LITTLE ROCK A proposal to require permits for using dogs
while hunting deer in some areas is being considered by the state
Game and Fish Commission.
The agency said in a news release Monday that the final proposal
is likely to come to the commission for a vote at its meeting on
In January, the state House of Representatives endorsed allowing
hunting deer with dogs by approving a resolution offered by Rep.
Jeremy Hutchinson, R-Little Rock.
"This simply asks the Arkansas Game and Fish Commission that,
while they are needing to regulate the practice, that they simply
do not do away with it entirely," Hutchinson said at the time.
Over the past 20 years, the Game and Fish Commission has
prohibited the practice during the modern-gun deer season in some,
but not all, of the state's designated deer-management zones and in
the majority of state wildlife-management areas.
According to the G&FC release, the proposal would require a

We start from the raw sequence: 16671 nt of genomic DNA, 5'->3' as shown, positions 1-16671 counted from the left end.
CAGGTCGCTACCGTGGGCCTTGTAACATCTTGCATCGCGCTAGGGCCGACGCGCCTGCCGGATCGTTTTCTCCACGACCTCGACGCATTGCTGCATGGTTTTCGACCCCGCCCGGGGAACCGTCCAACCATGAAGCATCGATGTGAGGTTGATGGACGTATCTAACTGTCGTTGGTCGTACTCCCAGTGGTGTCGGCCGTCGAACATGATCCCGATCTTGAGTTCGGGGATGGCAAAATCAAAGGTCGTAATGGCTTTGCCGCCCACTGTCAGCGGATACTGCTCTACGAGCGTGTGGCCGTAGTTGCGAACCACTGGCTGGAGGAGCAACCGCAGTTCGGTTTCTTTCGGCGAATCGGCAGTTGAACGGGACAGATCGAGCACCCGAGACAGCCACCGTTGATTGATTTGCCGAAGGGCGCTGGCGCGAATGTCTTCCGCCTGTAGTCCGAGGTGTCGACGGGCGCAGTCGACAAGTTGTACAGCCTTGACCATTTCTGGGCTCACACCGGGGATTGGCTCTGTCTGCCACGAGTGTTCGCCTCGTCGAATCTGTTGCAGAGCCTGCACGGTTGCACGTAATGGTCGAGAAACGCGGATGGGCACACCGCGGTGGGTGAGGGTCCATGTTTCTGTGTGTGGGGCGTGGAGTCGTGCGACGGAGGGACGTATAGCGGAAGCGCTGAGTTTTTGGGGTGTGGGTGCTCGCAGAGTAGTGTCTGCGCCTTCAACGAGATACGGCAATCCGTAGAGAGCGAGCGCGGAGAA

permit to use dogs to hunt deer on private land within deer zones 6
and 8 during modern-gun deer season. A permit also would be
required to hunt deer with dogs on parts of the Ozark National
Forest Wildlife Management Area in zones 1 and 6.
As the proposal stands now, the agency said, deer hunters who
wish to use dogs in zones 6 and 8 would be required to have
permission from landowners before a private-lands permit would be
issued. Hunters would have to submit an application for hunting
with dogs on a minimum amount of contiguous acreage. A range of 500
to 1,000 acres is under consideration.
"They would be allowed to hunt only on property where
permission had been granted," the release said.
Two areas are being considered for deer dog hunters on the Ozark
National Forest WMA. Under both options, hunters would be required
to hold a public-lands deer-dog permit. The permit would allow
hunters to use dogs to hunt deer on portions of wildlife management
area during two periods, Nov. 15-20 and Nov. 24-Dec. 4.
The proposed penalty for hunting deer with dogs without a permit
in the designated areas is $500 to $2,500, and could include
revocation of hunting and fishing licenses for up to two years.